In the case of a material such as poly-methyl methacrylate, the solid, fully polymerized material may be dissolved in monomeric methyl methacrylate to provide the viscous solution necessary for the following step. However, in this case, a polymerization catalyst and/or activator, or a photosensitizer may have to be added to the solution in order to effect the polymerization of the monomeric material, as is well known and being effected in dental practice.
An alternative for the preparation of the dipping solution is in the polymerization of a given monomer, such as for instance methyl-methacrylate, a copolymer of methyl-methacrylate, with ethyl or butyl-acrylate, or hydroxyethyl acrylate (HEMA) to a predetermined viscous consistencey known in the art as the "syrup". This may be achieved either by adding a polymerization catalyst and effecting the pre-polymerization at an elevated temperature, or by adding a photosensitizer and effecting the pre-polymerization by action of actinic light. In the event that the monomer is of a type ultimately produing a hydrogel, such as HEMA, an additional monomer has to be added to the thus obtained "syrup" before the next step can be effected, namely, the cross-linking monomer--which is usually ethylene-glycol-dimethacrylate (EDMA)--in a predetermined proportion, so as to cause the cross-linking of the partially polymerized HEMA after the dipping operation (step (c)). Additional catalyst and/or activator or photosensitizer may also have to be added to the "syrup" before the dipping operation in order to properly complete the polymerization of the material on the tool, as thereafter described. A procedure for production of cross-linked polyHEMA is detailed by M. Stol et al, J.Pol.Sci., Polymer Symposium 66, 221, 1979.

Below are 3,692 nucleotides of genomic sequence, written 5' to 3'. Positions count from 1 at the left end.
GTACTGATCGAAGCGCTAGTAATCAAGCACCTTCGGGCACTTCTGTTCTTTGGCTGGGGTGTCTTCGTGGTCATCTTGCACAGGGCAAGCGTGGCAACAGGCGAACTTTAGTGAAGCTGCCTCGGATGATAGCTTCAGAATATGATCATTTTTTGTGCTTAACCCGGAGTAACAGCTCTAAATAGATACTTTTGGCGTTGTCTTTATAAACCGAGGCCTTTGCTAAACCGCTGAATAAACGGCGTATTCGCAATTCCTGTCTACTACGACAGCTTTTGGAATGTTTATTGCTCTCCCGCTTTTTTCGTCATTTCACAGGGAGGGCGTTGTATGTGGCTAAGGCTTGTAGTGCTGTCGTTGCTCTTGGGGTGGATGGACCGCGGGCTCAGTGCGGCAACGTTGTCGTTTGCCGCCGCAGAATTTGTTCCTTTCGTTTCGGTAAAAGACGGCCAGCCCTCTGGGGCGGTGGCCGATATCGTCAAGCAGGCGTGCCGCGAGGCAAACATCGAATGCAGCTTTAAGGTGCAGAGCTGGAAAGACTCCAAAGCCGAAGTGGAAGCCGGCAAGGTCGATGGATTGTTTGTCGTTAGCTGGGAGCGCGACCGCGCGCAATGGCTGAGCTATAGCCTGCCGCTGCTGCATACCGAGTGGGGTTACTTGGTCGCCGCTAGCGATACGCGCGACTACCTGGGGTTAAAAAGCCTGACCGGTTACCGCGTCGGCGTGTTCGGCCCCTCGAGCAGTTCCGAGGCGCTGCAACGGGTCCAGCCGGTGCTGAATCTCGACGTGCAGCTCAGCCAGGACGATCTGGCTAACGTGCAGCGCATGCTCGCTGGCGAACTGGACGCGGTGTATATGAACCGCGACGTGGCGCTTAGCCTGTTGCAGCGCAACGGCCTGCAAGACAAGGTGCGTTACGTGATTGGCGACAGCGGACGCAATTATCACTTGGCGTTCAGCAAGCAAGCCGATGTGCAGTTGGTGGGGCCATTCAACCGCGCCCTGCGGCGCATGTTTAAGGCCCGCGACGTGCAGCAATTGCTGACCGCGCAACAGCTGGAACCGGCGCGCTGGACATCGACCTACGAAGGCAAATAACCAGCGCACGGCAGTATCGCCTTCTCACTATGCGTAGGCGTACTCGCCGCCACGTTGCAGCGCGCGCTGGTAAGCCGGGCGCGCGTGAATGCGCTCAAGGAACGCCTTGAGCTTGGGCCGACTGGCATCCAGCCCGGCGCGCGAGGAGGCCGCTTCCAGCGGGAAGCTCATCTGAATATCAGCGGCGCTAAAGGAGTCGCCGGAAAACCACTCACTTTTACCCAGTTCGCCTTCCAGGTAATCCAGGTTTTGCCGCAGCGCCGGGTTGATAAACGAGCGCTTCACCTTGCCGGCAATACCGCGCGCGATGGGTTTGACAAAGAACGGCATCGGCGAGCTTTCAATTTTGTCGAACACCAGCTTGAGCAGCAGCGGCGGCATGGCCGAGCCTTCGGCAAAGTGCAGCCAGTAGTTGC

(b) The Dipping Operation
With the solution of the polymeric material ready for use, the tool is immersed therein to a depth so as to cover the "cutting edge" of the tool (FIG. 1). The tool is then slowly withdrawn from the dipping solution at a specified speed and in an upwards direction. After some of the material adhering to the tool may have dripped off, the coated tool is inverted by a 180° movement, whereby the adhering material is caused to slowly flow in a downward direction and more evenly distribute itself on the surface of the tool. The tool is then placed into a fixture of a device, capable of causing a planetary movement of the tool, i.e. a movement around the main axis of the tool and simultaneously a rotational movement around an axis, perpendicular to this main axis. The speeds of rotation around these axes are adjustable, and will depend on the viscosity of the dipping mixture and its rheological behavior.
It is desirable for the success of the process, that during this stage, the material adhering to the tool, and forming a coating thereon should reach a consistency such as to finally form the so-called "hanging chain profile" when the tool is pointing downwards. This profile is characteristic of the line a chain is assuming when fixed with its two ends over a distance smaller than its extended length, and left to adjust itself by gravity. This is shown in FIG. 2.
(c) Setting of the Polymer
During this stage of the process, the polymeric coating on the tool is caused to set, either by essentially complete removal of non-reactive solvent, in which the original polymer was dissolved, or essentially complete polymerization of any reactive monomers present in the dipping mixture (step (a)). This may be accomplished by elevating the temperature so as to speed up vaporization of solvent, or cause the polymerization, catalytic or purely thermal, of any reactive monomer present in the coating. Clearly, in the case of a rather volative monomer, some of it may also evaporate from the coating during this stage.
When a reactive monomer comprises a part of the dipping mixture (step (a)), it may be caused to polymerize also by the action of actinic light, as is well known in the art. In this case, the adhering coating on the tool is irradiated by light of a suitable wave-length, whereby photo-polymerization of the reactive monomer is effected at room temperature. Electron beam, or nuclear irradiation, may likewise cause complete polymerization of any monomer present in the coating. The use of radiation--u.v. or harder radiation--may also cause some cross-linking of the polymeric coating, which is desirable in some cases.
In any case, during this stage, essentially complete devolatilization either by vaporization or polymerization or a combination of both, is to be achieved.